Job Analyses are used within the California Workers’ Compensation System for a variety of reasons. Job Analyses can be used to determine industrial causation. Job Analyses can be used to determine Qualified Injured Worker status. Qualified Injured Worker status relates to whether the Injured Worker is able to return to their usual and customary occupation.
Within Workers’ Compensation, Treating and Evaluating Physicians are requested to provide work restrictions or limitations as part of their workers’ compensation reporting. These work restrictions or limitations are often compared to the Injured Worker’s Job Analysis to see if the worker is able to return to their usual and customary employment.
In most circumstances, it will be the Evaluating and/or Treating Physician who will be making the judgment call as to whether the Injured Worker can return to their usual job. They will look at the work restrictions or limitations and compare them to the job duties. They will then, within the body of their reporting, indicate whether the Injured Worker can or cannot return to their job. This is usually under the caption “Qualified Injured Worker.”
What is a Job Analysis?
A Job Analysis is a description of the activities that are performed by an Injured Worker.
Who Prepares a Job Analysis?
A Job Analysis is not something that is restricted to any particular specialist to generate. Some Job Analyses are generated in house by the Company’s Human Resources Department. Some Job Analyses are simply a Job Description that also has been prepared by the Company’s Human Resources Department. Sometimes, Injured Workers are requested to generate their own Job Analysis. The State of California also has a form entitled a Description of Employee’s Job Duties, DWC AD i0133.33. which has been used as a Job Analysis. This form is intended to be developed jointly by the parties and is intended to describe the employee’s job duties. Any person familiar with the particular job can fill it out this form. Last, but most important, there are Vocational Rehabilitation Counselors who also are used to prepare Job Analyses.
Vocational Rehabilitation Counselors are also skilled at assisting Injured Workers with a return to work issues, job retraining and assessment of the Injured Worker’s ability to return to the open labor market.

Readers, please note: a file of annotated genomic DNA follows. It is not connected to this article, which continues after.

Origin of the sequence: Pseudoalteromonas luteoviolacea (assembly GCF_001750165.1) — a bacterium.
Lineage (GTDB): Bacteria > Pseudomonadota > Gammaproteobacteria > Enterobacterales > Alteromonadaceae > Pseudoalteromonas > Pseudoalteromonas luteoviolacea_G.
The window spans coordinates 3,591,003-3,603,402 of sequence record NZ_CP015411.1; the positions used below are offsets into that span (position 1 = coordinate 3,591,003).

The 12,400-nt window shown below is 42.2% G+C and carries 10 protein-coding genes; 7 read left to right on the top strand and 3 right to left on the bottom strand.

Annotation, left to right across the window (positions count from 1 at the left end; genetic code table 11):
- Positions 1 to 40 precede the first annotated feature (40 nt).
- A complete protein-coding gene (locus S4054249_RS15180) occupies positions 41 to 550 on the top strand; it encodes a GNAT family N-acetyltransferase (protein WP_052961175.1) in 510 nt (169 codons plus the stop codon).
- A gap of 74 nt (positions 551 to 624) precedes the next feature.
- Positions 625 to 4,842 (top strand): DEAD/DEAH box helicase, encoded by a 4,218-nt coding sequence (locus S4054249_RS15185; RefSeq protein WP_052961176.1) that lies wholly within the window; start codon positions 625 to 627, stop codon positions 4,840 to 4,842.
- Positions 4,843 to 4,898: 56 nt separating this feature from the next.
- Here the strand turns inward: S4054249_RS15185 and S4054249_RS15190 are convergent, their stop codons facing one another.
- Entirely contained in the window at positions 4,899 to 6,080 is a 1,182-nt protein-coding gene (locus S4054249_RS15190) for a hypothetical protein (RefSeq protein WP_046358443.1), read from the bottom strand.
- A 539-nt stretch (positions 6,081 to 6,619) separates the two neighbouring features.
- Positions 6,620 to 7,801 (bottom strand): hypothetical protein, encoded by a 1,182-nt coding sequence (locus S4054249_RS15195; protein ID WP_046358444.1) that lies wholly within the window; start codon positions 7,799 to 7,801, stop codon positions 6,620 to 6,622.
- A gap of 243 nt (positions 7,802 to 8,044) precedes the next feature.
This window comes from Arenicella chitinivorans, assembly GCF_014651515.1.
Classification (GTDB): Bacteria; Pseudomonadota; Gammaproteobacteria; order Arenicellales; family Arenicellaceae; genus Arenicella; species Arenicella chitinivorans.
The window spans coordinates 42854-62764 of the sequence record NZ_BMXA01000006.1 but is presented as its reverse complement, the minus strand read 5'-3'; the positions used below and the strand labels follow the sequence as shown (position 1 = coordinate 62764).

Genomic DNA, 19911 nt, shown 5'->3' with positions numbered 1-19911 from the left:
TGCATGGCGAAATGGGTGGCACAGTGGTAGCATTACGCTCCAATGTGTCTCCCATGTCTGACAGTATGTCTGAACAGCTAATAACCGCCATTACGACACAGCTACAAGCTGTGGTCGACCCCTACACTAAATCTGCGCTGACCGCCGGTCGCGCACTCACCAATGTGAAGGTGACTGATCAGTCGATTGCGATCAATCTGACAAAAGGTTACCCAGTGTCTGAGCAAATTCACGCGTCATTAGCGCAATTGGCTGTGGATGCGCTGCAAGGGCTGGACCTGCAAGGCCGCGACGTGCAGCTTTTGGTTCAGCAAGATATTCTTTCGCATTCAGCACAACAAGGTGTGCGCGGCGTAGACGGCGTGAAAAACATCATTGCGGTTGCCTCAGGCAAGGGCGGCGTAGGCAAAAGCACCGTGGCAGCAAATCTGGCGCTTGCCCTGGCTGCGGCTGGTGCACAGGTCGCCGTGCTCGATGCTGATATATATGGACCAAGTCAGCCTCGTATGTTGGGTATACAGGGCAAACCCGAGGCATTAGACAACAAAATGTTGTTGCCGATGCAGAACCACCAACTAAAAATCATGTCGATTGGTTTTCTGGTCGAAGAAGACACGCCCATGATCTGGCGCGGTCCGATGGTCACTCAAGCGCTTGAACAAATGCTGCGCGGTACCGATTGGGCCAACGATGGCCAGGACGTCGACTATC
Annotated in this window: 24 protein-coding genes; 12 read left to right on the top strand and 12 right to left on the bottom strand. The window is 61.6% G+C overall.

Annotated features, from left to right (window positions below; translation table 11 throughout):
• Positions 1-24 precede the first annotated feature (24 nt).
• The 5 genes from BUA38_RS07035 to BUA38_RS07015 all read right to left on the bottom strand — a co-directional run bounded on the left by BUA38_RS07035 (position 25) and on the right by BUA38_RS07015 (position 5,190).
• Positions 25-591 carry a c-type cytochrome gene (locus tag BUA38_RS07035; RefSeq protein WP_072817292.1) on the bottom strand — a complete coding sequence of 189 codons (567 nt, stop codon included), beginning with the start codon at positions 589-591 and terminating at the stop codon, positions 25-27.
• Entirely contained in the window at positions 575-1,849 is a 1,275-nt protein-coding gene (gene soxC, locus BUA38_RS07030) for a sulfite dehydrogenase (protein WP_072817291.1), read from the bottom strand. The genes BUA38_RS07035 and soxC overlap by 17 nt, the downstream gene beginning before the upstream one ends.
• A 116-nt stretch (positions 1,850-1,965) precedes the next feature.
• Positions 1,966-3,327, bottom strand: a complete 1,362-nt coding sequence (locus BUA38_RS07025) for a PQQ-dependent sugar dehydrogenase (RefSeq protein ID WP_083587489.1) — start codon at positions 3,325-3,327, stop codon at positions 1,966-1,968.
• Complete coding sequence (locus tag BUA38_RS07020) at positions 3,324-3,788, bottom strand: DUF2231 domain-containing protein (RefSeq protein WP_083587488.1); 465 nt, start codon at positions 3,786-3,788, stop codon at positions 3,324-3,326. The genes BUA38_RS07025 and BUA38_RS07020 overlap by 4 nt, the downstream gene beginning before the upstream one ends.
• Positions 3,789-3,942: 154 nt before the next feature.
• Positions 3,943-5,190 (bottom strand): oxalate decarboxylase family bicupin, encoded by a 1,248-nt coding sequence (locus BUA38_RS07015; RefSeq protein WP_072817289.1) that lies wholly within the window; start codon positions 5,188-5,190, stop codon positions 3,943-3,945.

Are there differences in Job Analyses?
Yes. Some are more detailed than others. There are multiple factors which relate to this. Some differences relate to the time and effort used to generate the Job Analysis. Further, the expertise of the individual preparing can make a difference. Further, the nature of the formatting and the questions asked within the formatting can make a difference in the quality.
Can Job Analysis be controversial?
Yes. Sometimes there are actual disputes as to what the Injured Worker actually did on the job. Sometimes, there are functions listed within the Job Analysis which the Injured Worker never performs. Sometimes, an Injured Worker performs duties beyond what is listed in the Job Analysis. In some circumstances, there could be a Trial before a workers’ compensation Judge on these issues.
Who Reviews the Job Analysis?
Within workers’ compensation, the Job Analysis can be reviewed by multiple parties. Most importantly, treating and evaluating physician review the Job Analysis. Also, employers and carriers will review the Job Analysis as well.
What Types of Activities are Listed?
The types of activity can include physical activities and mental activities.
How are Activities Characterized?
Activities are generally categorized by frequency. These can include descriptions such as never, infrequent, occasional, frequent, and continuous. Also, activities can be provided a minimum or maximum. For example, there might be a requirement to lift a minimum of 20 pounds and lift up to a maximum of 50 pounds. Usually, frequency is further refined within the Job Analysis as to what the words mean.
What Type of Physical Activities can be listed in the Analysis?